Image above: “Sunlight through storm clouds 2” by Holaday98 is licensed under CC BY-NC-SA 2.0
Safya Benniche wrote in The Lancet Child & Adolescent Health (October 2019) that in reaching out to kids facing life-threatening diseases, “Perhaps a method of communication could be through literature, where a child can identify with and relate to another child experiencing what they are going through.”
This is true, I believe, for so many tough issues kids face.
Perhaps you feel compelled to explore a difficult topic in a children’s story. After writing kids’ books about issues ranging from dealing with lice to coping with war and, yes, fighting cancer, I have these ideas to share:
The Three Hs and an A of Tackling Tough Topics in Children’s Books
Even tiny glimpses of hope during a trouble-filled time can bring light. In the moving picture book, Lubna And Pebble by Wendy Meddour, illustrated by Daniel Egnéus (Dial Books for Young Readers, 2019), a girl, Lubna, finds herself in a refugee camp with her father.
In this “world of tents,” we sense her uncertainty. Yet the story depicts how the tiny girl grasps her Daddy’s hand and clutches a special pebble because “Somehow, she knew they’d keep her safe.”
Note that the author doesn’t guarantee safety or a happily-ever-after resolution. She simply shares the hopeful thoughts the child, Lubna, has formed for herself.
To consider: Where and how does your child character find hope in the situation?
Fred Rogers once observed, “When I was a boy and I would see scary things in the news, my mother would say to me, ‘Look for the helpers. You will always find people who are helping.’”
What a beautiful way to reframe a scary situation. What great guidance, too, for writers tackling difficult topics.
In When A Kid Like Me Fights Cancer, the child character does become aware of helpers in his corner–researchers, doctors, friends, family and volunteers. The child notes, “there are people of all ages, like the teenager who made Bowie [the child’s new, hand-stitched teddy bear], who want to help kids like me to be healthier and happier. They want to help however they can.”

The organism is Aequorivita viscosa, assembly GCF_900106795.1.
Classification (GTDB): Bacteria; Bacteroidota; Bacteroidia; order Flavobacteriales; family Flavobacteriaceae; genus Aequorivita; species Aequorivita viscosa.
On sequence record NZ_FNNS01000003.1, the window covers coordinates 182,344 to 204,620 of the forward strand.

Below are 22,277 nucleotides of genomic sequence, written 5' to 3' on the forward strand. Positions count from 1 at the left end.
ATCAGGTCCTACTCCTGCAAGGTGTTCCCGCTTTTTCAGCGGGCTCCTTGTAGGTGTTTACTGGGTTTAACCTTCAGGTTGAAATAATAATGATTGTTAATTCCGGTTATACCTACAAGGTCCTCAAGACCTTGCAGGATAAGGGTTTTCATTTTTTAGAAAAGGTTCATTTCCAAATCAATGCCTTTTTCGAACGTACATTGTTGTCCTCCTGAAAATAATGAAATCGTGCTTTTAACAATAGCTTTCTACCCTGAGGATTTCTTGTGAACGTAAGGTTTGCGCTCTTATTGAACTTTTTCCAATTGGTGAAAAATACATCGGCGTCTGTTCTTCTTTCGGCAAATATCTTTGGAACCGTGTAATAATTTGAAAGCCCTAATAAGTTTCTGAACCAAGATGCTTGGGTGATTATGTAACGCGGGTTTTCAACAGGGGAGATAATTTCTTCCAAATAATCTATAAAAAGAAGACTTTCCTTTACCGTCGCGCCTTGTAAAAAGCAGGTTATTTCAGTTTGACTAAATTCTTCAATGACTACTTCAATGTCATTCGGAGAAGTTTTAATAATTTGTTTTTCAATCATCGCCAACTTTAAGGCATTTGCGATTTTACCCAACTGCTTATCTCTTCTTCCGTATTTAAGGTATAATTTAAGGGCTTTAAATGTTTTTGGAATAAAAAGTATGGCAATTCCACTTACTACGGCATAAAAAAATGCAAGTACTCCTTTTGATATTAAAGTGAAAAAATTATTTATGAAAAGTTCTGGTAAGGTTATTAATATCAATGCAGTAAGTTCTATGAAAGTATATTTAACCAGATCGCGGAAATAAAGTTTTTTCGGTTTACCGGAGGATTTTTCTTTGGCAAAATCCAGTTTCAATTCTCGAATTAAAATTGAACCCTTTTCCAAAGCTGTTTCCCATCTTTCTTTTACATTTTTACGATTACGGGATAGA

To consider: In your story, can you offer glimpses of helpers in the child’s life, whether they be family, human or animal friends or the community at large?
Difficult times are invariably marked by change and loss. Illuminating the good, important things that stay the same may be comforting to a child.
While reflecting on recent changes, from losing his hair to feeling tired more often, the child fighting cancer in my book also observes what has not changed: “I can still be silly sometimes,” he states. “I still laugh with the people who love me.”
To consider: What part of their previous life can your child character hold on to? What good things stay the same?
Interesting characters take action in their own stories. Things don’t just happen to them; they make things happen. Observing a child character taking action, especially in a tough situation, offers young readers a vicarious experience of empowerment.
But what a challenge for a writer! After all, what can a child character do in situations that even adults find daunting?
Curious as to how authors handled this, I conducted research at the University of Texas at San Antonio in 2013 that resulted in the article “Examining the Actions of Child Characters in Historical Fiction Picture Books” (International Reading Association’s The Dragon Lode, Spring 2014).
For this study, I examined 40 picture books set in times of war or social upheaval in the U.S. Within these books, I found dynamic characters whose action fell into several categories including (but not limited to):
• Offers/discovers new insights or understanding, or develops a new resolve
• Helps to build a sense of community or brings people together
• Speaks out/works against racism or discrimination
For example, in a book examined for this study, Freedom On The Menu: The Greensboro Sit-Ins by Carole Boston Weatherford, illustrated by Jerome Lagarrigue (Dial Books for Young Readers, 2005), a young girl helps her older siblings make signs to protest segregation during the Civil Rights Sit-ins in her hometown.
Regarding my own book, I knew that kids facing cancer may have limited opportunities to take action. However, I understood (from my own recent battle with cancer) that showing up for treatments and following other protocols is an act of courage in itself–and that bravery is recognized in the text.
To consider: What action can your character undertake despite the difficult circumstances? Bonus points if the action helps others.
Finally, for any writer currently crafting a story that deals sensitively with a scary situation, please know this: Your efforts may ultimately offer a child something valuable and vital—the honesty, information and reassurance that provide a light for a young soul during a dark time.
Catherine Stier is the author of several picture books about difficult topics including When A Kid Like Me Fights Cancer, as well as Bugs In My Hair?!, illustrated by Tammie Lyon (Albert Whitman & Company, 2010) and Welcome To America, Champ!, illustrated by Doris Ettlinger (Sleeping Bear Press, 2013), both named Bank Street College of Education Best Children’s Book of the Year.
She is also the author of A Vote Is A Powerful Thing, illustrated by Courtney Dawson (Albert Whitman & Company, 2020), which received a starred review from School Library Journal and the A Dog’s Day chapter book series, illustrated by Francesca Rosa (Albert Whitman & Company, 2020), which received a starred review from Kirkus Reviews.
Stier holds an MA in Reading and Literacy and has served as a magazine writer, newspaper columnist and writing instructor. She is a member of SCBWI-Southwest Texas.